Minimum wage battle should be over, but it’s not

February 11, 2014

On Jan. 30, Gov. Jack Markell signed a bill that will raise the hourly minimum wage in Delaware by increments: $7.75 by June 1 and $8.25 by June 1, 2015.

It easily passed both chambers of the General Assembly, 13-8 in the Senate and 27-14 in the House, so you’d be excused for thinking the battle’s over.

Not quite. Rep. Michael Ramone, R-Middle Run Valley, in a recent column pushed for modifications to the minimum wage law.

(Locally, House Speaker Pete Schwartzkopf, D-Rehoboth Beach, voted in favor, while Republicans split, with Rep. Steve Smyk, R-Milton, voting yes, and Sen. Ernie Lopez, R-Lewes, Sen. Brian Pettyjohn, R-Georgetown, and Rep. Ruth Briggs King, R-Georgetown all voting no.)

“Regardless of political affiliation,” Ramone wrote, “I believe the debate over minimum wage during the past year boils down to one thing - how best to get more money into the pockets of our lower wage earners in Delaware.”

That sounds good, and one of his proposals - a tax credit for lower wage workers - would seem to add to workers’ take-home pay.

But not others. Ramone is also calling for two exemptions to the minimum wage: one for seasonal employees and one for workers “not determined to be primary wage earners for the household.”

The proposed exemptions would allow employers to pay these workers a “training wage” equal to 75 percent of the minimum wage.

That would translate to $5.81 an hour through June 2015 and $6.19 thereafter.

Please. This is a disgrace. We already have large employers like Walmart and McDonald’s pushing their labor costs onto society by encouraging employees to sign up for government assistance.

Do we want to exacerbate this problem? Don’t we want to encourage people to work?

And while the increase would mean higher expenses for businesses, the raise is hardly excessive. (Also, it would put money in the pockets of people who would be most likely to spend.)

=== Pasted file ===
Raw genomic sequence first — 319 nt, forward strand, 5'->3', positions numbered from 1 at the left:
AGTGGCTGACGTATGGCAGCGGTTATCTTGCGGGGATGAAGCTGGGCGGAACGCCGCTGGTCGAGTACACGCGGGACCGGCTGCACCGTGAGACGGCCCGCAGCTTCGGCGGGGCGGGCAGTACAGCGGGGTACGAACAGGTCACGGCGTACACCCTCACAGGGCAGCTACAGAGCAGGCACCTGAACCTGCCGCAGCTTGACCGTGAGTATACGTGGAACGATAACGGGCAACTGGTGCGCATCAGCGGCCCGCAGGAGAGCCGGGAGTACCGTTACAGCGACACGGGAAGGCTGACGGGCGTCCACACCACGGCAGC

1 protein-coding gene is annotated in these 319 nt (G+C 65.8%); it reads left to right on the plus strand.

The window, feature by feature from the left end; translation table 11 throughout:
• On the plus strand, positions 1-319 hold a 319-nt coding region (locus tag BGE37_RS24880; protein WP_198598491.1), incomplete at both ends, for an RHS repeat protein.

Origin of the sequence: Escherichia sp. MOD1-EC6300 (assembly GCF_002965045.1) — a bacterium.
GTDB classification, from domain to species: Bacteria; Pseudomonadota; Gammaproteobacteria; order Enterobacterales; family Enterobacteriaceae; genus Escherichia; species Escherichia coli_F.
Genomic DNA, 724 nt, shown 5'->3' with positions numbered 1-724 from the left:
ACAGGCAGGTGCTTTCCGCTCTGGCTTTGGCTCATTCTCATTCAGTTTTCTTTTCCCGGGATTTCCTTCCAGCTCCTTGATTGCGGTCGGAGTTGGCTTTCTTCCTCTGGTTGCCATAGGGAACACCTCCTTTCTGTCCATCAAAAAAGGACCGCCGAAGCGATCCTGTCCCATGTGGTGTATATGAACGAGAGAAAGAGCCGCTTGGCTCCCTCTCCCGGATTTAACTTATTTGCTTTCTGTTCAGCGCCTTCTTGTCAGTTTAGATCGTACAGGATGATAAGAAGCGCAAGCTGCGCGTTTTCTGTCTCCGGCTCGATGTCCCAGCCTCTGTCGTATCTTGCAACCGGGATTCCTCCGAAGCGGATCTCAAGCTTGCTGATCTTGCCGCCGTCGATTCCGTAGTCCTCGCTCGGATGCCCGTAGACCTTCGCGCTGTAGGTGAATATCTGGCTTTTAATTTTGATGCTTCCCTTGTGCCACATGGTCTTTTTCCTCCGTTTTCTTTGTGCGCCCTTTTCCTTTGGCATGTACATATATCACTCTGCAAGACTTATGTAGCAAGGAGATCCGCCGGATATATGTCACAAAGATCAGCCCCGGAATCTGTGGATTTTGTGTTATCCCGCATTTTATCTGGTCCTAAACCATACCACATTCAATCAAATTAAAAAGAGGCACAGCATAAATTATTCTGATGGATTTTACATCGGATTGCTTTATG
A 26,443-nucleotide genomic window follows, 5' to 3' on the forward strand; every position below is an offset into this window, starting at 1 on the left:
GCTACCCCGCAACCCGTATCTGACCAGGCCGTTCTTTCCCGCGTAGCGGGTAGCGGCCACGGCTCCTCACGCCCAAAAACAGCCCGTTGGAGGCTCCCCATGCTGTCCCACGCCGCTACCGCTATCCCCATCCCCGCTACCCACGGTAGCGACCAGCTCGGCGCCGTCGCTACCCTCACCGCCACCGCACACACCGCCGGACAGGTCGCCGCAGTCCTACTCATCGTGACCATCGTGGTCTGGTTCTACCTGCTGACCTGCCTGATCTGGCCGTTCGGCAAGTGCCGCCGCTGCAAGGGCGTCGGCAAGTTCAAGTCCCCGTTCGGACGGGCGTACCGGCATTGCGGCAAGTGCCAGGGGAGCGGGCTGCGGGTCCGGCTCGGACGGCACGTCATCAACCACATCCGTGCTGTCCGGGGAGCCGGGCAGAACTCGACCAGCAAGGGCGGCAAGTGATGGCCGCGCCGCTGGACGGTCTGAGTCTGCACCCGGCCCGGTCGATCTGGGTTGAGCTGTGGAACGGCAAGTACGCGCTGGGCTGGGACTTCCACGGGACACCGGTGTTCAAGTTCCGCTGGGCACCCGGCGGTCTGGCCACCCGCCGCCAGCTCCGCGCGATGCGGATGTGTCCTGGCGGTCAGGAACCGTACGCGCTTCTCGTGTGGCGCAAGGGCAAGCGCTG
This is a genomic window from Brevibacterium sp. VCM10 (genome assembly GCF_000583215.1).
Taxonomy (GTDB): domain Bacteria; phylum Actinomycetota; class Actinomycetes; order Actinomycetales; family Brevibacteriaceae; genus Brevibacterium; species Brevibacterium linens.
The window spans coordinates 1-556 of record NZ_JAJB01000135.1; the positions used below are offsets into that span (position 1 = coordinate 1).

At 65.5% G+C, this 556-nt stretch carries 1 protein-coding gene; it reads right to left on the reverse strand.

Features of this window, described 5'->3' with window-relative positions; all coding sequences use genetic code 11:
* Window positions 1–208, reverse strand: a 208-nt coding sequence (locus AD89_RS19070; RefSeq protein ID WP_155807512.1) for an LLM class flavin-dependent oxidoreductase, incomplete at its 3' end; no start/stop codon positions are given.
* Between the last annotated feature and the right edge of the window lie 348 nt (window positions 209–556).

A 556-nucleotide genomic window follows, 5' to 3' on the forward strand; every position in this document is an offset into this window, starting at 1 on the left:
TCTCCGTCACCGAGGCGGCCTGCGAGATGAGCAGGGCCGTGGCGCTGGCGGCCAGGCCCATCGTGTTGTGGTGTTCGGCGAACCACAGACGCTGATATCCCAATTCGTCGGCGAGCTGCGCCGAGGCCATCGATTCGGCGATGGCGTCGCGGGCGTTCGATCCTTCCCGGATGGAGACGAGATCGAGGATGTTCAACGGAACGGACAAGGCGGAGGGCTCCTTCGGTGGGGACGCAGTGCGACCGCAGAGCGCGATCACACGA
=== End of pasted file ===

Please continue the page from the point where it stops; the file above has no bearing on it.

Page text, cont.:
Since 1950, according to U.S. Labor Department statistics, the real national minimum wage - in constant dollars - has bounced around. It was $7.25 in 1950; reached a high of $10.69 in ’68; drifted down to $8.77 in ’81; and fell to a low of $6.58 in ‘07, before rising in 2009.

Raising it to $8.25 by next June will still leave the minimum wage well below what it was during President Reagan’s first term. Allowing a drop to $6.19 would be a big step backward.

Local activist Joanne Cabry on Sunday said she dislikes the phrase “minimum wage,” preferring “living wage” - which $5.81 an hour most certainly isn’t.

She said the Progressive Democrats of Sussex County have formed a new group called the 10.10 Club. It supports a “living wage” of $10.10 an hour, which comes out to about $20,000 a year, assuming vacation days. (Not that you could afford to take much of a vacation on 20 thousand bucks.)

The first 10.10 Club member is Marie Mayor, whose business is Lavender Fields Farm near Milton.

She’s also a Democrat who recently filed for the Representative District 20 seat, setting up a rematch of her 2012 contest with Steve Smyk.

The 10.10 Club plans to offer businesses decals they can display to show they are paying a fair wage. It will be interesting to see how businesses respond.

I don’t support a “training” or “seasonal” wage, but it gives me an idea.

With the General Assembly out of session much of the year, state legislators themselves qualify as “seasonal” employees. Perhaps they should vote themselves a “seasonal” wage of $5.81 an hour and see how it works out. In addition to saving the state a few bucks, it might provide them with a fresh perspective.

Biden calls attention to state, but not the way he wanted

Vice President Joe Biden last week inadvertently directed some blowback to his home state.

As part of an effort to promote investment in infrastructure, Biden recently called attention to New York’s LaGuardia Airport.

Comparing it to Hong Kong’s modern facility, Biden said that if he took someone blindfolded to LaGuardia, “they’d think, ‘I must be in some Third World country.’ No, I’m not joking.”

And testy New Yorkers didn’t take his comments as a joke. The Atlantic’s Wire website quickly put up a story headlined, “Quiz: Can You Tell the Difference Between Biden’s State and a Third World Country?”

After saying, “People who live in Delaware houses shouldn’t throw stones,” the article invited people to guess whether five photos were from Delaware or from Third World Tanzania.

I won’t give away the answers but let’s just say the photos wouldn’t likely be featured on a website promoting Delaware tourism.

Kidding aside, the tempest in a teapot highlights an important issue: Investing in infrastructure makes sense, in Delaware, and across the country.

  • A number of accomplished writers will be appearing in the Politics column every Tuesday on a rotating basis to explore the dynamic world of politics at the local, county, state, national and world levels.

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